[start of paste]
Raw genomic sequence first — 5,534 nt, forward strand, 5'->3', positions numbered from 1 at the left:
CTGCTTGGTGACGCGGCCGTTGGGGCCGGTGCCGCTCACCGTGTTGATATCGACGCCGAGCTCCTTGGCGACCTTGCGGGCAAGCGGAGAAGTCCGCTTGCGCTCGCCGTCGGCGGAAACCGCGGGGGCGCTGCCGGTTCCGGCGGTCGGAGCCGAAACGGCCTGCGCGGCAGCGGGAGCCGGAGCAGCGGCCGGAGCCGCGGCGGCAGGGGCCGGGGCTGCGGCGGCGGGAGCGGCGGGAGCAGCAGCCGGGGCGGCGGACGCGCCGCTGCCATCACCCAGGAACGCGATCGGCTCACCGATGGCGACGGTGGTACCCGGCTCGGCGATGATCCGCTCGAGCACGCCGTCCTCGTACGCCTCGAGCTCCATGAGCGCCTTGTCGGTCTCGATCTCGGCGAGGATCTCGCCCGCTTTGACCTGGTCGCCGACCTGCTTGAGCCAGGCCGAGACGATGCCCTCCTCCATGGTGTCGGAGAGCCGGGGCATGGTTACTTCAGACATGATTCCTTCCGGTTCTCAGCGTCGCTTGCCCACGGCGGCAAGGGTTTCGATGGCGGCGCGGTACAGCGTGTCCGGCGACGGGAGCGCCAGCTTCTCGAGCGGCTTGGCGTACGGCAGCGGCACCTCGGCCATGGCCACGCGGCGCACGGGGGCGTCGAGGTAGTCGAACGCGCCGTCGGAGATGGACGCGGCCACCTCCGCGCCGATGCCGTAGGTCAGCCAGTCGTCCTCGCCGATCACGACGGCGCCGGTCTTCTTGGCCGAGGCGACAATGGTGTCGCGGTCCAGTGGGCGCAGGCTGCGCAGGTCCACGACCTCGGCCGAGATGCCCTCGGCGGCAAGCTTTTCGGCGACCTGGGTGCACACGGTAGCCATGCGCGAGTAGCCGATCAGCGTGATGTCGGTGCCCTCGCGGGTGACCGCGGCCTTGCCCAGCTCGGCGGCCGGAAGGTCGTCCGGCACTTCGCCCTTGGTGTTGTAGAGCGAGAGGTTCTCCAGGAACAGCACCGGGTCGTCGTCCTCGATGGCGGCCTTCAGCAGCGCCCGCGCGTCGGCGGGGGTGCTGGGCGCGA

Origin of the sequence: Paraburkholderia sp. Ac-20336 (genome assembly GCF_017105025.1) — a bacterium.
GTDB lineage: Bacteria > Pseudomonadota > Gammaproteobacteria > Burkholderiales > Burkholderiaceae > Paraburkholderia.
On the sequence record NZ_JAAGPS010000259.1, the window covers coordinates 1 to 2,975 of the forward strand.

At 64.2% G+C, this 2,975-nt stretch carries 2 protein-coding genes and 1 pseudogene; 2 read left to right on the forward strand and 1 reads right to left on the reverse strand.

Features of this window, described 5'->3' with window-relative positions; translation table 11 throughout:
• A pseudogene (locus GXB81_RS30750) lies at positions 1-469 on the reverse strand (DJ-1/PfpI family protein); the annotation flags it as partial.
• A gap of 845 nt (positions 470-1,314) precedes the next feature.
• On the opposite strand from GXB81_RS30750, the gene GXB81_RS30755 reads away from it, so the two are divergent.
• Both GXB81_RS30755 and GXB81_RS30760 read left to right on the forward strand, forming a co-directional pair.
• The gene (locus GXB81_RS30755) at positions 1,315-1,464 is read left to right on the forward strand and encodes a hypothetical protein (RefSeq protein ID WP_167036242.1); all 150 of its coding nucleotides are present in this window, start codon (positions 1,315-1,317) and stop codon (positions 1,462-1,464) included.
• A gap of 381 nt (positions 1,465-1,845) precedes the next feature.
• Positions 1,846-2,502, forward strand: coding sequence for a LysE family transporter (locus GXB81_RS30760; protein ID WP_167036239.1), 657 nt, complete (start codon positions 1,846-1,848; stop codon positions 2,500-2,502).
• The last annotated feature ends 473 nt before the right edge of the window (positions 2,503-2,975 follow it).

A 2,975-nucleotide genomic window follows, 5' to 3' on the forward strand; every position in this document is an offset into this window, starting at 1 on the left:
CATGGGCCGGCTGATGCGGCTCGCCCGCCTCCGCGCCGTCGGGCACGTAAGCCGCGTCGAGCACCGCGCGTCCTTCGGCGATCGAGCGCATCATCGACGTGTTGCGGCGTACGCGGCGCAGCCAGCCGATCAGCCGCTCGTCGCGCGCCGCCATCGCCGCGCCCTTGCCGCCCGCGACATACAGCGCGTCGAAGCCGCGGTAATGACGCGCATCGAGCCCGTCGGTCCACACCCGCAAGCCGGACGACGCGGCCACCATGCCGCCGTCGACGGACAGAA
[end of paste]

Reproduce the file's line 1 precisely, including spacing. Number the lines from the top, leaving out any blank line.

Raw genomic sequence first — 5,534 nt, forward strand, 5'->3', positions numbered from 1 at the left: